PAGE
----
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13.06.2017 - Björn Kubala - Josephson Photonics: Josephson Devices as Quantum Microwave Sources

University of Ulm
When Jun 13, 2017
from 01:00 PM to 02:00 PM
Where HS II, Physik Hochhaus, Hermann-Herder-Str. 3
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Sources of non-classical photons have important applications in quantum communication and sensing technologies. With non-classical microwave sources these are extended to circuit-QED setups extensively used for various quantum information tasks. Over the last years, a number of different experiments have realized the continuous emission of microwave-photons into a cavity mode by the Cooper-pair current across a dc-biased Josephson junction. These new Josephson-photonics devices can be designed (or even tuned in-situ) to act as a coherent source, a single-photon source, a source of pairs of photons, or to create other non-classical states of light.

Generally speaking, electronic transport through any nanoscale devices is no longer governed by the classical laws of macroscopic physics. Instead a proper theoretical description has to account for the fact, that current is constituted from quantized units of charge (be it electrons or Cooper pairs). Furthermore, emission of radiation generated by the flow of charges depends not just on the properties of the conductor itself, but also on those of its electromagnetic environment.

A microwave resonator connected in series to a Josephson junction can thus be exploited as a particularly well-defined electromagnetic environment, which absorbs the energy provided by the bias to each tunneling Cooper pair by creating photons. This allows to reach a domain of strong charge-light interaction in combination with a basically perfect conversion of electrical into photonic energy.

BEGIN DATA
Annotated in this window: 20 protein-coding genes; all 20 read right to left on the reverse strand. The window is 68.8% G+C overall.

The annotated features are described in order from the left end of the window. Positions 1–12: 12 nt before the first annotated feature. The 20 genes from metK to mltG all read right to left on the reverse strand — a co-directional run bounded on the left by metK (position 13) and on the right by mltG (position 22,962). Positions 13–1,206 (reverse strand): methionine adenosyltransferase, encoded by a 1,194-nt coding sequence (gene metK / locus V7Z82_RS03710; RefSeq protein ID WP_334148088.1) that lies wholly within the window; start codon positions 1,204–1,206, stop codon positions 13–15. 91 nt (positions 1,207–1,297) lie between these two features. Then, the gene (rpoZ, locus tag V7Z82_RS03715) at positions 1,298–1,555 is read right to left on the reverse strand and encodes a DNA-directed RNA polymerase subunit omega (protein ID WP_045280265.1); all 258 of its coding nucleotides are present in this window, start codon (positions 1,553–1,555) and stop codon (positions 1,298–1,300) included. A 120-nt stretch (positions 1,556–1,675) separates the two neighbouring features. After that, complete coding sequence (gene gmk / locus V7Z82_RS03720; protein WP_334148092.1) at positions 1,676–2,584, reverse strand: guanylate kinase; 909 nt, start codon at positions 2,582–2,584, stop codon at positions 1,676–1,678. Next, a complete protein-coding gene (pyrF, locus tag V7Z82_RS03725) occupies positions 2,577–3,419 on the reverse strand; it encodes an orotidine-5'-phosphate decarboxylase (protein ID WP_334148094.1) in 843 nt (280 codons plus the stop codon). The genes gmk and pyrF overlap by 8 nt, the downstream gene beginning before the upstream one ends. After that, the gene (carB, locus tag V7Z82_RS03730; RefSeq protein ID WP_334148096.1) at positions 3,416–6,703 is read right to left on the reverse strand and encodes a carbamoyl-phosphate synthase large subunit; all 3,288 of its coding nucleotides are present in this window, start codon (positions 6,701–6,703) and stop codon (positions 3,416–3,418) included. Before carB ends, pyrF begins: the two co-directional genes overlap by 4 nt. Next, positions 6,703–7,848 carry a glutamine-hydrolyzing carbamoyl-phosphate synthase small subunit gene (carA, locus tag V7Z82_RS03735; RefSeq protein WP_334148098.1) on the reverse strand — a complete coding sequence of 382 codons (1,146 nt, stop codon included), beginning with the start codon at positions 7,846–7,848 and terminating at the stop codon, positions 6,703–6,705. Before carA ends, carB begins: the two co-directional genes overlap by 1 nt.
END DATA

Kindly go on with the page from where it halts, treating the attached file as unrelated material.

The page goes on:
In this talk, we will discuss how theory describes the strong mutual feedback between cavity and junction which can lead to novel far-from-equilibrium regimes where the charge current and the photon flux leaking out of the cavity are both determined by the non-linear behavior of the combined system. We will explain, why in a Josephson-photonics experiment with a single mode of large impedance strongly anti-bunched photons are produced, opening the path to a single-photon source in the microwave range. The non-classical nature of the light source has also been demonstrated by measuring the strongly reduced noise of correlated light, which is produced by a Cooper-pair crossing a junction, which is coupled to two resonators, and thereby emitting a pair of photons.

See poster.